Just as every informed club member has to learn how to pick a personal trainer, every club owner has to choose what type of personal trainers works best for him. In other words, the operator must decide whether to contract out trainers or hire them as staff.
Both options have certain benefits and disadvantages that need to be evaluated.
"If you're creating a team atmosphere, it's best to have everyone on staff," believes Scott Lewandowski, the director of health and fitness at Union Station Multiplex in Chicago. "With hired trainers, you have more loyalty because you're providing the benefits."
"The advantages are reversed if you are contracting. You do save money on taxes and benefits."
And the disadvantages of contracting? "Whooo! Liability!" exclaims Bob Esquerre, the national consulting director and owner of Esquerre Fitness Group in Deerfield Beach, Fla. "According to IRS codes, if someone is contracted out, you can't tell them what to do, what not to do. If you see them do something inappropriate, you cannot tell them not to do that."
"As soon as you start having to do something according to the company mandate, then you are a staff member," adds Kate Larsen, president of Minnesota's Winning LifeStyles Inc.
For this reason, club operators have no control over contracted workers' schedules, and are at the whim of their time constraints. "You have total quality control of your own staff, whereas with contracted employees, there is no control," Esquerre says, clearly an advocate for hiring personal trainers. "Most viable organizations do not [contract] personal trainers."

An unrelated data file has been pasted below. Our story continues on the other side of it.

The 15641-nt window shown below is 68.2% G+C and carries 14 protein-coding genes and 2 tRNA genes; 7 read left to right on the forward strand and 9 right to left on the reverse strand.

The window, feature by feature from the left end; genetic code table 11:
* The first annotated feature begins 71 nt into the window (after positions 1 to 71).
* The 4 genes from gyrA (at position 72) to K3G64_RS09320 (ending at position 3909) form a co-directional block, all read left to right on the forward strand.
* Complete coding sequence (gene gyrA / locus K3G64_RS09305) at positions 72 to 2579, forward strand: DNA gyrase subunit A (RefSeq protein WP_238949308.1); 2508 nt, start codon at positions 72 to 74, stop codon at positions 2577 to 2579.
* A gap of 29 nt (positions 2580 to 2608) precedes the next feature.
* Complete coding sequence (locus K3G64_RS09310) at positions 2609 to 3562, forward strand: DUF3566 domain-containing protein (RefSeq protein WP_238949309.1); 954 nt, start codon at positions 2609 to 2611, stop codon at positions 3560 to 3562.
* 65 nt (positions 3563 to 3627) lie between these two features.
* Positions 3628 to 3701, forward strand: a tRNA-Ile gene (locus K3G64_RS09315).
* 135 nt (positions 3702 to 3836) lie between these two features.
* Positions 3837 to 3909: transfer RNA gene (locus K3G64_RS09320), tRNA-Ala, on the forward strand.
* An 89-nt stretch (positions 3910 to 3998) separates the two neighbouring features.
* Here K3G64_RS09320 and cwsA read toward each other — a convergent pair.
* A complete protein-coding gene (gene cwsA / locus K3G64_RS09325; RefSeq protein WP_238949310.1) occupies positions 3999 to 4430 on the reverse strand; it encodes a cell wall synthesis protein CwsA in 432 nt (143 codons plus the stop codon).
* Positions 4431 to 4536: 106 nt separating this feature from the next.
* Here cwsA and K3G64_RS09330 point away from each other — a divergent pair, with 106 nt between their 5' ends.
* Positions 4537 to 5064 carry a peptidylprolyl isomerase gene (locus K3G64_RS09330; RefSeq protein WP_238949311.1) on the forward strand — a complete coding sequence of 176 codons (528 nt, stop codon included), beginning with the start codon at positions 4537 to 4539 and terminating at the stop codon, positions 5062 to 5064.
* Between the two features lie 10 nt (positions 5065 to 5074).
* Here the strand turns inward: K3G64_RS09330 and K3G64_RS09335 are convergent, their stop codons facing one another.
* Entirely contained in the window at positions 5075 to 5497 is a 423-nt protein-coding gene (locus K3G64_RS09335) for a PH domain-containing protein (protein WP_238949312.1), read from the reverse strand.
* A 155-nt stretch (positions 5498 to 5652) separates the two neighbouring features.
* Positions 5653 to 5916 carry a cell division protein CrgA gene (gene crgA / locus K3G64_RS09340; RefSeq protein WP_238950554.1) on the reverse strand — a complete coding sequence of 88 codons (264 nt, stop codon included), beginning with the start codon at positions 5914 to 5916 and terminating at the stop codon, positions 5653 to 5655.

"We've always hired personal trainers," explains Felicia Gaglio, the assistant general manager of Club Fit Jefferson Valley. "Because our personal trainers are employees, we have a sense of loyalty from them that I don't think we'd get if we contracted them out."
That's not to say, however, there aren't any advantages to contracting trainers. "The good news is they tend to be more aggressive and entrepreneurial in their style," Larsen says. "The downside is when they [stop working at a club], they tend to take their clients with them. They also tend to feel that their clients are their business and there is less sharing [within the club]."
|Staff Personal Trainers|
|The club can set standards for work||Taxes|
|They have a sense of loyalty to the club||Club pays for their benefits, uniforms, etc.|
|They are covered by the club's insurance||They may not be as sales-oriented as contracted employees|
|The club has control over their scheduling|
|Contracted Personal Trainers|
|Club doesn't have to pay taxes||A club legally can't tell contracted workers what to do (no quality control)|
|Club doesn't have to pay for their benefits|
|They tend to be more aggressive and entrepreneurial in their style||Questionable loyalty — and when they leave, they often take their clients with them Liability issues|
TRENDS IN PERSONAL TRAINING
IDEA's Personal Training Trendwatch 2001, conducted in November 2000 with 13 of the top personal training businesses in the United States, identifies leading trends in the personal training industry. Some of the study's findings include: